Herts & Bucks Wing

  Adventure Training Group


CTE assessment weekend: March 2003

Twelve experienced instructors from Squadrons in Herts & Bucks Wing travelled to North Wales on Friday night, and set up camp in the Ogwen Valley. Eight of them were CTE candidates who completed the ML (Summer) training course some years ago, and have subsequently been running cadet activities under 'the old rules', so the purpose of the weekend was to assess them and confirm whether they could continue to run activities on the basis of "competence through experience"

The weather had been dry, mild and settled during the days leading up to the weekend, and we erected our tents under a clear, starry sky, with the silhouette of Tryfan looming just down the valley. After an unexpectedly cold night we woke to a heavy frost, but crystal clear day, and the air was soon filled with the roar of stoves and the smell of coffee and breakfast

After breakfast we gathered for a briefing and laid out maps for a route planning session. We had a session on planning a group day and a discussion on personal and emergency equipment, then set off up the Braich y Ddeugwm (ridge) behind the campsite in two groups of six. The weather was good with cloudless skies and unlimited visibility: superb for walking, but not ideal for testing navigation skills! Nevertheless every group member had to demonstrate his map reading and timing skills throughout the walk, and the assessors took the opportunity to talk to everyone and get a feel for their experience and leadership style. We stopped for lunch at the Cantilever stone, at the top of the Bristly ridge. Normally seen dimly through thick mist or a blizzard rather then bright sunshine, everyone commented that the stone looked smaller than they remembered it!

Continuing along the ridge, we detoured onto Glyder Fach summit, and Castell y Gwynt (Castle of the Winds) and confirmed that everyone was comfortable scrambling over steep rocks. We took our time descending by the Gribin Ridge, with the walking ropes coming out to practice a number of techniques for securing group members on step ground. These ranged from preparing a Thompson Knot to lower a casualty, to short roping a nervous group member along an exposed path. The lower slopes of Tryfan provided opportunities to contour across rough ground to the Milestone Buttress as we returned to the campsite to cook dinner. Soon it was dark, and time for everyone's least favourite activity: night navigation! We parked in Capel Curig and walked North towards Crimpiau, and away from the warm, welcoming pubs. Every group member took turns to lead us to a small map feature - typically a spot height, ring contour or small lake, and we spent the next three hours stumbling across rough ground and through heather under a cold, black, starry sky. We managed to complete the exercise in time to enjoy a couple of rapid beers in the pub before returning to the campsite. This time we were better prepared for the cold night: after all alcohol is an anti-freeze!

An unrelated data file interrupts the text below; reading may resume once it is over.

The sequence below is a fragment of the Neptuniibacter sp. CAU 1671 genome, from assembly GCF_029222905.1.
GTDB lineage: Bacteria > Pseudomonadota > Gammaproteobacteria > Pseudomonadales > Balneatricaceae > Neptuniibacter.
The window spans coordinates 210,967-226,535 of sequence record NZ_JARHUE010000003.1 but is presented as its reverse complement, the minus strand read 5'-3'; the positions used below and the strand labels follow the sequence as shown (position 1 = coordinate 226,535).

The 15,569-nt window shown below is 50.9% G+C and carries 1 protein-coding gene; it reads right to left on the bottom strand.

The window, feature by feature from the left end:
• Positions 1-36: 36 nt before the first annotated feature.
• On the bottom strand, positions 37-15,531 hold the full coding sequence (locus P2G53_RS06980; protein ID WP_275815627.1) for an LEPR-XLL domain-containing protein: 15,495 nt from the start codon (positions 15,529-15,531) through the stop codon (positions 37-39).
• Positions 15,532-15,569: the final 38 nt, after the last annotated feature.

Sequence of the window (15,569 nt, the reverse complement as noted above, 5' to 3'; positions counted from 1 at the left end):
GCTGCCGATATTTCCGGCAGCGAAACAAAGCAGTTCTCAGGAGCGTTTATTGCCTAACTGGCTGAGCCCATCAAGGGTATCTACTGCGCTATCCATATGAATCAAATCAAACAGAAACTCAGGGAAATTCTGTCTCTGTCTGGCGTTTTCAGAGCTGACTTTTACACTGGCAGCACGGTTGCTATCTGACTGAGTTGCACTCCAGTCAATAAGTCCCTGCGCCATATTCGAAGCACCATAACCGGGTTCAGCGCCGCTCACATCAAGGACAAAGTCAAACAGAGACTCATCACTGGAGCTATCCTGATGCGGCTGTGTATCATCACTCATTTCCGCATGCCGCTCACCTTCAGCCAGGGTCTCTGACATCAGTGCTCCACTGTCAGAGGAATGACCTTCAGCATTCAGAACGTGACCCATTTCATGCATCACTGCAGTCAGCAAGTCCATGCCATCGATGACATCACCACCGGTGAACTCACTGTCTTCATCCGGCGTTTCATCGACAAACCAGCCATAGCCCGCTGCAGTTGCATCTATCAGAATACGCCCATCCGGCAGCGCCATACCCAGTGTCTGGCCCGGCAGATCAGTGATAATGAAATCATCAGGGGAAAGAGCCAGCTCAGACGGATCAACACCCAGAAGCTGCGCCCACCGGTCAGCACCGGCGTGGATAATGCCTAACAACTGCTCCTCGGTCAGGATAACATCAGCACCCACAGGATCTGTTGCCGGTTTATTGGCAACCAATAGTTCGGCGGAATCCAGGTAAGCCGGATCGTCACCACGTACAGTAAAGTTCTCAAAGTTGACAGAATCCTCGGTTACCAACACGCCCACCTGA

On Sunday, everyone was asked to suggest a day's activities suitable for a hypothetical group of cadets. All the ideas were good, so we broke camp and opted for a walk from Capel Curig toward Moel Siabod. The disused quarry workings and ruined slate buildings were interesting, giving plenty of scope for the environment aspects of group leadership. This area proved ideal for more micro-navigation practice, to the confusion of some walkers who couldn't fathom why we were leaving the well-trodden track leading to the summit of Moel Siabod to follow contours, and pace our way across rough ground. After successfully tracking down a series of ring contours, hut circles and re-entrants we returned to the Capel Curig for a cup of tea before the drive home. 

A short debrief confirmed that everyone was operating at a high enough standard for CTE, but emphasised the importance of getting out regularly to maintain currency, of working towards a proper ML assessment and of keeping that vital first aid qualification current

      Web site by: Flt Lt Geoff Bowles RAFVR(T), ML(S), SPA                                                            This page last updated on 28 October 2003